If none of the above analogies can be used without promoting a subtle heresy, what analogies can be used? Sadly, I have yet to find an analogy that explains the Trinity both accurately and simply. This paper shares a few analogies, but they are very complicated and, in my opinion, not suitable for use in an Apologetics round.

My personal recommendation is to explain the image that comes up if you search “Trinity” on Google Images (not posted here due to copyright). This is the historical way of picturing the Trinity. If you explain that there is one God, that God is three Persons, and that each person is fully God, then you have accurately described the Trinity. No, it’s not anywhere as easy to picture as an analogy–but it is theologically accurate. And in Apologetics, theological accuracy should be our primary concern.

 

P.S. I would highly recommend reading the infographic from Pastor Challies I referenced above. It was incredibly helpful to me in refining my understanding of the Trinity.

P.P.S. If you have an analogy that you believe does not espouse any heretical pitfalls, please leave it in the comments below! I would love to have a theologically accurate analogy, but at this point I’m not sure one exists.

Criticizing the Bible

Theologians sometimes criticize the Bible. And that’s a good thing.

When we hear the word “criticize”, our brains naturally associate it with words such as “demean”, “condemn”, and “denounce”. But Biblical criticism is better compared to what a theater critic, food critic, or movie critic does: evaluates what is set before it. There are two branches of Biblical criticism, each of which evaluates a specific aspect of the Bible.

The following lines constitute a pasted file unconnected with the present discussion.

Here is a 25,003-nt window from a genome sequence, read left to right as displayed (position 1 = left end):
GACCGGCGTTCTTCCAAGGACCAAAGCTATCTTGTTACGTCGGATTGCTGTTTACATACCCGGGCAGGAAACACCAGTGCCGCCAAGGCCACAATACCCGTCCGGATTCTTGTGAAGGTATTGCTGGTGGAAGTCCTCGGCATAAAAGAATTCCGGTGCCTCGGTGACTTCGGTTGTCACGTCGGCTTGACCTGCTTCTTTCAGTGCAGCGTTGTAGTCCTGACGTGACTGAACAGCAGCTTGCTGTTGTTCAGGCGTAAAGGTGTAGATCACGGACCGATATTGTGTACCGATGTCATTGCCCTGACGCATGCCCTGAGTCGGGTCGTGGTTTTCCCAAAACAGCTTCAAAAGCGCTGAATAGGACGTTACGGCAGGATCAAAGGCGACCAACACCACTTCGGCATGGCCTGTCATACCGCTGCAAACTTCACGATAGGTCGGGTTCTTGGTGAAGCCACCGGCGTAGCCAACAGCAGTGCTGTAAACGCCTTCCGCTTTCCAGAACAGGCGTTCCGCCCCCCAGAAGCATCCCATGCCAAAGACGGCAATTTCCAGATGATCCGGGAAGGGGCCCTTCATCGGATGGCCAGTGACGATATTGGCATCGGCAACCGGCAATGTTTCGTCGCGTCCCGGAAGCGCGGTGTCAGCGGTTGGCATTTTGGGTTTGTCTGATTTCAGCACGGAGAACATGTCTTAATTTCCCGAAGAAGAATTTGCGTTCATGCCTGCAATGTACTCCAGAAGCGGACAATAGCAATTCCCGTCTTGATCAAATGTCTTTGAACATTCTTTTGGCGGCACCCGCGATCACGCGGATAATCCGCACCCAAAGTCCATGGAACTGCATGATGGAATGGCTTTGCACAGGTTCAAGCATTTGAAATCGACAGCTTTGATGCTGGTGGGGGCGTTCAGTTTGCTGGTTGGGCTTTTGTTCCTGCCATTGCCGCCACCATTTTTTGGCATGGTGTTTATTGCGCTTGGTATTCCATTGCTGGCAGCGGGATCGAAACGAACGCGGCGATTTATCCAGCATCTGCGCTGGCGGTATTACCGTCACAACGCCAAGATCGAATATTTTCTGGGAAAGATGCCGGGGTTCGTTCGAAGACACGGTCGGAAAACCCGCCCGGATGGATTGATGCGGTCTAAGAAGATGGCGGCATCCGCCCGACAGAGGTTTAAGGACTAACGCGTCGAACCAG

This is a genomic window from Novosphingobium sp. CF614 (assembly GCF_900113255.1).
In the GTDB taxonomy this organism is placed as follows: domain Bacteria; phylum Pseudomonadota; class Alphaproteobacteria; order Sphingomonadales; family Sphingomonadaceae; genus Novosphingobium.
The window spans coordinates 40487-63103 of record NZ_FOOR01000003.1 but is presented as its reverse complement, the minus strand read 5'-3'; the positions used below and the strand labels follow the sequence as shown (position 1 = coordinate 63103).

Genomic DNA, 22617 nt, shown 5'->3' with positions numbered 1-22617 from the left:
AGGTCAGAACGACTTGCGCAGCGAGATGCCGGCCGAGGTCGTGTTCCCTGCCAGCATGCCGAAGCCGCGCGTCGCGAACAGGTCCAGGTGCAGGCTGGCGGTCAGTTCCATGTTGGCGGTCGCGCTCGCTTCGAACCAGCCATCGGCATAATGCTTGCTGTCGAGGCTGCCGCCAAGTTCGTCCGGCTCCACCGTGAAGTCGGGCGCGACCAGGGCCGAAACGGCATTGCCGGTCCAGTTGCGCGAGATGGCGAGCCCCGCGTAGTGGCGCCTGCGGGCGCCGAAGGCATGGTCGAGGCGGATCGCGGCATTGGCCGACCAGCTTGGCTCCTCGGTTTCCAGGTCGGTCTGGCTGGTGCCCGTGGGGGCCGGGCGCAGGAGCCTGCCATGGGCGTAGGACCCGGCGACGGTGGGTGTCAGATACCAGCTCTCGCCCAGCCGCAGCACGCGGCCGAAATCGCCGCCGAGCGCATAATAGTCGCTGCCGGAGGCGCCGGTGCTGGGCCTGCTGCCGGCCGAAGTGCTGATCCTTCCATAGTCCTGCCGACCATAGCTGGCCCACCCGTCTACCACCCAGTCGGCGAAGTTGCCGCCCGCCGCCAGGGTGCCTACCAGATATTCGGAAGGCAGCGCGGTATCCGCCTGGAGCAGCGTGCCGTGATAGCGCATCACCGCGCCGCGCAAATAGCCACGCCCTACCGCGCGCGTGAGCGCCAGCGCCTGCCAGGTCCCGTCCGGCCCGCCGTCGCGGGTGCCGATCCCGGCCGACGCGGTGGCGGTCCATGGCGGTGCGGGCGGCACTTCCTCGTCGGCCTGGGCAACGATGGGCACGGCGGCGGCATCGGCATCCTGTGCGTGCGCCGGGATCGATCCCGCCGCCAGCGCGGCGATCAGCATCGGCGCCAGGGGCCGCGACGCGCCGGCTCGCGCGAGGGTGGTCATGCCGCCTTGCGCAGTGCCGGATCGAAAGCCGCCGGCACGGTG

Higher (historical) criticism is a branch of literary criticism that investigates the origins of ancient text in order to understand “the world behind the text”. It endeavors to establish the authorship, date, and place of composition of the original text.

Lower (textual) criticism is concerned with the identification and removal of transcription errors in the texts of manuscripts. Ancient scribes sometimes made errors or alterations when copying manuscripts by hand. Given multiple copies of a manuscript, but not the original document, the textual critic seeks to reconstruct the original text as closely as possible. So, lower criticism is the discipline and study of the actual wording of the Bible; a quest for textual purity and understanding.

But who cares!? Why does it matter?

Both higher and lower criticism help us to understand the Bible better. Historical criticism allows us to comprehend the situation that the author and original recipients were in while textual criticism deals with ascertaining the meaning of the Bible’s text. That’s very significant!

Criticizing the Bible is not the unforgivable sin — in fact, it can be incredibly beneficial.

Peanuts Criticism

How not to criticize the Bible.

Recommended Reading:

http://en.wikipedia.org/wiki/Historical_criticism

http://en.wikipedia.org/wiki/Textual_criticism

http://www.religioustolerance.org/chr_hcri.htm